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Basic Impulse-Momentum Question for a Biomechanics Class

  1. Sep 18, 2012 #1
    1. The problem statement, all variables and given/known data

    I was assigned a worksheet for a biomechanics class that had a simple impulse-momentum problem. My instructor and I disagree about the means to solve the problem.

    "A pitched ball with a mass of 150g (.15kg) reaches a catcher's glove traveling at a velocity of 28m/s.
    -How much momentum does the ball have?
    -How much impulse is required to stop the ball?
    -If the ball is in contact with the catcher's glove for 0.5 seconds during the catch, how much average force is applied by the glove?"

    2. Relevant equations
    FΔt=mΔv
    p=mv


    3. The attempt at a solution
    To me, it seems that the question implies that the ball has a positive momentum (when you solve for p=.15kg*28m/s, it's 4.2N*s), and the second part asks what impulse the glove applies to the ball (since the impulse of the ball on the glove would have nothing to do with stopping the ball). Thus, the answer to the second question in my mind would reflect the need for the force from the glove to be in the opposite direction (-4.2N*s). The final part of the question is simply the impulse divided by the time (-4.2N*s/.5s), and results in a measure of -8.4N.


    I feel petty arguing about only losing one point of 26 for this, but my instructor insists that my signs on the second and third parts of the problem are wrong, and that if you solve for those using the velocity only, you would get positive values. I argued with him for twenty minutes about how the impulse could not possibly be positive if the ball was indeed to be stopped. Am I wrong? How else could I approach him about this?
     
  2. jcsd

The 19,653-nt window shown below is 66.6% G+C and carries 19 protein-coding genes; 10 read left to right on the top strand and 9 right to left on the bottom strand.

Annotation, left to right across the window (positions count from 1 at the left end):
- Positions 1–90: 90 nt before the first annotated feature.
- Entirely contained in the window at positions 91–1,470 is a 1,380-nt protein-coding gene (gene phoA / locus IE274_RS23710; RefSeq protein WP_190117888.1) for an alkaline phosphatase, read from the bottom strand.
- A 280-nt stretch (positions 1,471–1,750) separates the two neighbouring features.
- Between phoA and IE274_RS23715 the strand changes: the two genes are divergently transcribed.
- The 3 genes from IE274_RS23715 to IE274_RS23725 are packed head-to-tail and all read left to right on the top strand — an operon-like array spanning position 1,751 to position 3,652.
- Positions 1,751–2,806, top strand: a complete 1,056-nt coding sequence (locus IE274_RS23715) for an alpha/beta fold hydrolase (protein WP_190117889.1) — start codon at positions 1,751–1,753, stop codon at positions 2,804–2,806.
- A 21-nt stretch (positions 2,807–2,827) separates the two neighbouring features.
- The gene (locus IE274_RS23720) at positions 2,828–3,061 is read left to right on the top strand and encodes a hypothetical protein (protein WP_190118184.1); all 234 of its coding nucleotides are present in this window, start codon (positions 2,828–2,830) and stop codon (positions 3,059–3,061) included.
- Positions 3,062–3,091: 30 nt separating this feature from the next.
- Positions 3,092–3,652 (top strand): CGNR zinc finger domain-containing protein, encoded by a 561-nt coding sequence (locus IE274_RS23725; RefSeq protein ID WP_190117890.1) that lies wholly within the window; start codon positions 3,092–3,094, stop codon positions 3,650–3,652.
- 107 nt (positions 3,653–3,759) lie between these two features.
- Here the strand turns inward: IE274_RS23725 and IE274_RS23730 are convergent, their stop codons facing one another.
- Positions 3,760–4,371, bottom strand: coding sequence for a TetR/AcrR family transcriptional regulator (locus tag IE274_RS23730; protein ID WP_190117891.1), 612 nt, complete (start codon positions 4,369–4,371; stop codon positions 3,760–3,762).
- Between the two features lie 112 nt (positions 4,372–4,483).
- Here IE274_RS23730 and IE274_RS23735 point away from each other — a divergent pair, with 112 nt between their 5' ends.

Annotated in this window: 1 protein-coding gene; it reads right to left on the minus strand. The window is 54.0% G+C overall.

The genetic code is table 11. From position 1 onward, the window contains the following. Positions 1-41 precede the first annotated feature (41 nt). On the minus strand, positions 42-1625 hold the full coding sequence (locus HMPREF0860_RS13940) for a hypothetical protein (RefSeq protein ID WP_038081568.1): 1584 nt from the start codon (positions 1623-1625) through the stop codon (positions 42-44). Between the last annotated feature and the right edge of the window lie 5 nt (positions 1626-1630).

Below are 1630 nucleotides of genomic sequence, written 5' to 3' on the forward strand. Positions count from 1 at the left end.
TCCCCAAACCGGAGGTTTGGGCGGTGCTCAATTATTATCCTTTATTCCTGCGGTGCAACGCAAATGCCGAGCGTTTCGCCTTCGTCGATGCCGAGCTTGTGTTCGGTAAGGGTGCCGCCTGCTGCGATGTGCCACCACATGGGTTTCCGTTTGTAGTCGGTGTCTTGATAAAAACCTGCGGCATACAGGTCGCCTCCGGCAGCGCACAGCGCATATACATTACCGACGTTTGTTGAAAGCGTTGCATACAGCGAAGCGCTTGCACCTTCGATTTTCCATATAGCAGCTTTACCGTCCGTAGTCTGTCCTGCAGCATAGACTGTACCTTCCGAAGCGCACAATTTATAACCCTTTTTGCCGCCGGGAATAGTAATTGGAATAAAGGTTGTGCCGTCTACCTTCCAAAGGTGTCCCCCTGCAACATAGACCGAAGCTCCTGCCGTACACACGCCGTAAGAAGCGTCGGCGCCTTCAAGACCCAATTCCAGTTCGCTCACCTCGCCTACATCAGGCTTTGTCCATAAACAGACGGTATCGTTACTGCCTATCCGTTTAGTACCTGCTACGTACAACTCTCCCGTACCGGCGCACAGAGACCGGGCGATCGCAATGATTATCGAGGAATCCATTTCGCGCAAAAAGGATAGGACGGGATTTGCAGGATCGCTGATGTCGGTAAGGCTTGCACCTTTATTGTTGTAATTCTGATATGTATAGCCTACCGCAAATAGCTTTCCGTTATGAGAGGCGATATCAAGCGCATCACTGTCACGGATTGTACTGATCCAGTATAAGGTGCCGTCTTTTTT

3. Sep 18, 2012 #2
    I don't think it is worth approaching him, I think he was trying to make a point (and he didn't succeed) but I'm not sure the point was worth one point (no pun intended)
    It doesn't really mean much 'positive momentum' or 'negative momentum' if you think about it, positive with respect to what ?
    if you define your origin from the ball's launcher, and the catcher has 'positive x' then your view of the positive momentum is correct, and it would be negative if the origin was the catcher with positive x for the launcher.
    But look at the ball, it does not go straight, it follows a parabola
    so there is some positive in the x, and what ? some negative or positive in the y direction ?
    What I am getting at is, momentum, like force, is a vector, asking 'how much' about it, really means 'what is the magnitude ?', and it is always positive by definition.
    So how much force did you have to apply on the ball to stop it in that much time is 8.4N
    But it doesn't mean you were profoundly wrong, again, I'm not sure what was your teacher's point in having you lose one point over it, in other cases, tracking signs (as you do correctly in fact) is very very important.
    (what bothers me more is how in 20 minutes of arguing you didn't manage to understand each other in fact :))
    Just don't get mad at it and keep on the good work ;)
     
  4. Sep 18, 2012 #3
    We are conveniently ignoring ballistics for the purpose of the assignment - but the momentum of the ball is positive if you set up your reference frame to reflect that the ball moves in a positive direction along the x-axis. Thus, the velocity is in the positive direction, the momentum is in that same direction and the force from the impulse of the ball on the glove is in that direction.

    From there I tried to argue that any force that would stop the ball would have to be in the negative direction along the x-axis. Newton's third law and such. No such luck, he claimed I was not using the impulse-momentum theorem correctly. But I'll give up and save the battle for another day. He is just a doctoral student after all.
     
  5. Sep 18, 2012 #4
    Yes, you are correct, but really, there is no such thing as 'negative momentum' or 'negative force'
    momentum and force are directional, and when you talk about 'how much of it', it really is wrong to say 'I am applying -10N' to do whatever (stop the ball)
    You apply 10N (in the opposite direction of the incoming ball)
    So your doctoral student is not wrong, your reasoning is correct, (but your answer is technically wrong since you give negative magnitudes)
    I just don't think it was worth one point, but this isn't much after all and what matters is that you overall solved the problem correctly
     
  6. Sep 18, 2012 #5
    Thank you - I will be sure to write out fully sentences clarifying the meaning of my answers instead of assuming the negative magnitude makes sense outside of my own head.

    Cheers
     
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